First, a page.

Dutch prime minister Mark Rutte clashed with his Labor Party coalition partner in a televised debate on Thursday when he said the government would not do more to reduce income inequality.
Labor’s Diederik Samsom called instead for a continuation of income redistribution, something Rutte’s liberals have long resisted as a policy.
Income inequality in the Netherlands is among the lowest in the developed world while the top rate of tax is 52 percent.
Although neither leader is up for reelection, provincial elections this month are seen as a referendum on their alliance.
Moreover, provincial deputies indirectly elect senators, meaning the vote could have an impact on the government’s ability to enact legislation.
Rutte was forced into a coalition with Labor in 2012 when the two parties got over 50 percent support together in parliamentary elections. They do not command a majority in the Senate, however, where they formed an informal alliance with the centrist liberal Democrats and two small Christian parties.
The five-party coalition’s razor-thin majority in the upper chamber collapsed in December when three Labor Party members unexpectedly voted down a major health reform bill.
The left-right coalition has altogether been strenuous. Early into his second term, Rutte was forced to roll back planned health insurance and immigration reforms, facing revolts in both ruling parties. Labor later threatened to hold up a housing bill and last month called for deeper cuts in natural gas production than the cabinet had proposed.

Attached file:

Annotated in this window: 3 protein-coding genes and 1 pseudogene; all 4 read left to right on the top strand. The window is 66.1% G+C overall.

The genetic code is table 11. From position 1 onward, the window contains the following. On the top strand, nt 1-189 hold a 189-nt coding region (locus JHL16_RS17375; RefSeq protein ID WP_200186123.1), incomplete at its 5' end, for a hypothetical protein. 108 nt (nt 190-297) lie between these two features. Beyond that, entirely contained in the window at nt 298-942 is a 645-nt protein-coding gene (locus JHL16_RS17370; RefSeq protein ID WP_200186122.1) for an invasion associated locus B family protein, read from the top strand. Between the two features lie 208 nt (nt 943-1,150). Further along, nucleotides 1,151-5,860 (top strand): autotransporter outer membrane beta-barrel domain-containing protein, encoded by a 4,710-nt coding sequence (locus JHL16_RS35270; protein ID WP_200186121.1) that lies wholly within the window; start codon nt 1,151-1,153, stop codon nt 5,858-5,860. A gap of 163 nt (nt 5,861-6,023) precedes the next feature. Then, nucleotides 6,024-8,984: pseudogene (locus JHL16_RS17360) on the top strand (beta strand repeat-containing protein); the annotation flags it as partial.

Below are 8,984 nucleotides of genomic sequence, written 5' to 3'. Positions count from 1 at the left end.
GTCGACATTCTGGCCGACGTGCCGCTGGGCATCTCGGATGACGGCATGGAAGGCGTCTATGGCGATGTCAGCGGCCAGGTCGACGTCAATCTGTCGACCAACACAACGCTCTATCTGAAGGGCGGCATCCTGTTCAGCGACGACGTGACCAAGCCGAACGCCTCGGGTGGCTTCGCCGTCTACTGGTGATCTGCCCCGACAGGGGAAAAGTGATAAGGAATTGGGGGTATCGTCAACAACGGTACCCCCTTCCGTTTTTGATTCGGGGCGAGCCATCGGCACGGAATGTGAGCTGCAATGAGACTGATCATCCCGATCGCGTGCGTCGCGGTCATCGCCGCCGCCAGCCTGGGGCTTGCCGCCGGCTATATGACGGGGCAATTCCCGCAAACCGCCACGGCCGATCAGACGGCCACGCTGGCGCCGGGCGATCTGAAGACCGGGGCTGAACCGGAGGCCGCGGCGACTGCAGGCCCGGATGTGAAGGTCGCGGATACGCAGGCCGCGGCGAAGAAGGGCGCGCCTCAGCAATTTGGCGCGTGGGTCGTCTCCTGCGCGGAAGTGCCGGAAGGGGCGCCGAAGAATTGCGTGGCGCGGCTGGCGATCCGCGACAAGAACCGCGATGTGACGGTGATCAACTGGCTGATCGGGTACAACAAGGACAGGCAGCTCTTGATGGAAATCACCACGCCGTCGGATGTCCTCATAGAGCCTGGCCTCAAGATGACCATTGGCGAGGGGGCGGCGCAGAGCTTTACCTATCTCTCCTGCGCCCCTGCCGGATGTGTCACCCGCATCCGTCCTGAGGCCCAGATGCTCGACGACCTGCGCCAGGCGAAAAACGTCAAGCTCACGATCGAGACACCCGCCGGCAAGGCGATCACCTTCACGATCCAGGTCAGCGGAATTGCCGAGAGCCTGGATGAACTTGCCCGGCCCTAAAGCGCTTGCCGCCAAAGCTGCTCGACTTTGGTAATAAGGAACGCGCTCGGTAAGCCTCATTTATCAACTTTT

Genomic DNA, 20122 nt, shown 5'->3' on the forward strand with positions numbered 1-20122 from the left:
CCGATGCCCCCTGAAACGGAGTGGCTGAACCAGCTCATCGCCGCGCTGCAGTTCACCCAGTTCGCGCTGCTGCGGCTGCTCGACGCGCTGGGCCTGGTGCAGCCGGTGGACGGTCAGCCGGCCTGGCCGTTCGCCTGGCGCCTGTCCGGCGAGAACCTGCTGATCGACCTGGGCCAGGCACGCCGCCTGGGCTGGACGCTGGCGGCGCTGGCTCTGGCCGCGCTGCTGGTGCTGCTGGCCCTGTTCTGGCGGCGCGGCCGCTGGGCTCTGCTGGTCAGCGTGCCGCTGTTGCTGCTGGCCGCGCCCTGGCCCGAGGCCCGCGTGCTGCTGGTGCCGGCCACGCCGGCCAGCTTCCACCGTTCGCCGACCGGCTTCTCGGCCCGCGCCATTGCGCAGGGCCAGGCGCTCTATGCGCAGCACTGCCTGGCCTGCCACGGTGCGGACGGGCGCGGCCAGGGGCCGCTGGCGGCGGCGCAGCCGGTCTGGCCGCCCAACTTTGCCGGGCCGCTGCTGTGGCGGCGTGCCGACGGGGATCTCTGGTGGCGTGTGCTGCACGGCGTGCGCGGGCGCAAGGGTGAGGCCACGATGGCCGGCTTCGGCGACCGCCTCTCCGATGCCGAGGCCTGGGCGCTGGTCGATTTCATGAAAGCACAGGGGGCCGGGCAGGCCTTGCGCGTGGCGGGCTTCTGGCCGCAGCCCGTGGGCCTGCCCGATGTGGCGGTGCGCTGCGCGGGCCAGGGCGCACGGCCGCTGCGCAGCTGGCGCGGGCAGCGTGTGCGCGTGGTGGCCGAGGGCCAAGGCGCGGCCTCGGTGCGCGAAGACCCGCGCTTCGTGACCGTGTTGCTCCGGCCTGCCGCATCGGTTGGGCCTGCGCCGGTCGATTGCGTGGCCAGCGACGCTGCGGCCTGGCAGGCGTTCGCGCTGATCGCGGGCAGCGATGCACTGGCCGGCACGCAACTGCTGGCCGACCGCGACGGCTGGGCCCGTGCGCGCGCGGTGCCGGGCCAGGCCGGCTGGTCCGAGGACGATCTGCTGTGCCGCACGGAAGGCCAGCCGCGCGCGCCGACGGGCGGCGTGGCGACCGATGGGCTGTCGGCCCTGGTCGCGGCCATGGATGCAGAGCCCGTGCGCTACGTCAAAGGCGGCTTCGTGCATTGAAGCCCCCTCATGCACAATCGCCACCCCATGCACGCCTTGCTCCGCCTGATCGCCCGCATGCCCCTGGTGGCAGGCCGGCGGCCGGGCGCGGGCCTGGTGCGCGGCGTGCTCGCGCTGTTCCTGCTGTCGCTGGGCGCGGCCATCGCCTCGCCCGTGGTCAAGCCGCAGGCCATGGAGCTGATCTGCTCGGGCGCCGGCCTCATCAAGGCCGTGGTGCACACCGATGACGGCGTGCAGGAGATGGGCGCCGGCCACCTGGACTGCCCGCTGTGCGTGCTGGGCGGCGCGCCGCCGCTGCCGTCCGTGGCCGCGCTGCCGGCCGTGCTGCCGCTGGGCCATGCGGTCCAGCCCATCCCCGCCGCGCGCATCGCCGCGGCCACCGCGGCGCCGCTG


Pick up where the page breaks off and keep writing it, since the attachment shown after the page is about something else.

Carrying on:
To the dismay of right-wing voters, the coalition raised taxes in order to keep the Netherlands’ deficit under the 3 percent European treaty ceiling and cut back on defense. In a typically incoherent quid pro quo, the government also limited short-term work contracts and raised taxes on freelancers (to appease Labor’s trade union allies) while reducing the time the unemployed can stay on benefits (satisfying employers).
With the health reforms blocked in the Senate, the only major legislation still pending is an overhaul of the tax code. But the ruling parties are split on what it should entail and would struggle to get reforms through an upper chamber where their plurality will probably be reduced. The liberals want deeper cuts in welfare to finance tax relief. Labor would rather raise taxes on capital in order to finance income tax reductions.
Polls show the ruling parties losing thirteen out of thirty Senate seats while the liberal Democrats and the far-left Socialists would gain seven and four, respectively. 38 seats are needed for a majority.
Given their low approval ratings, neither Labor nor the liberals have an interest in breaking up the coalition before their mandate expires in 2017.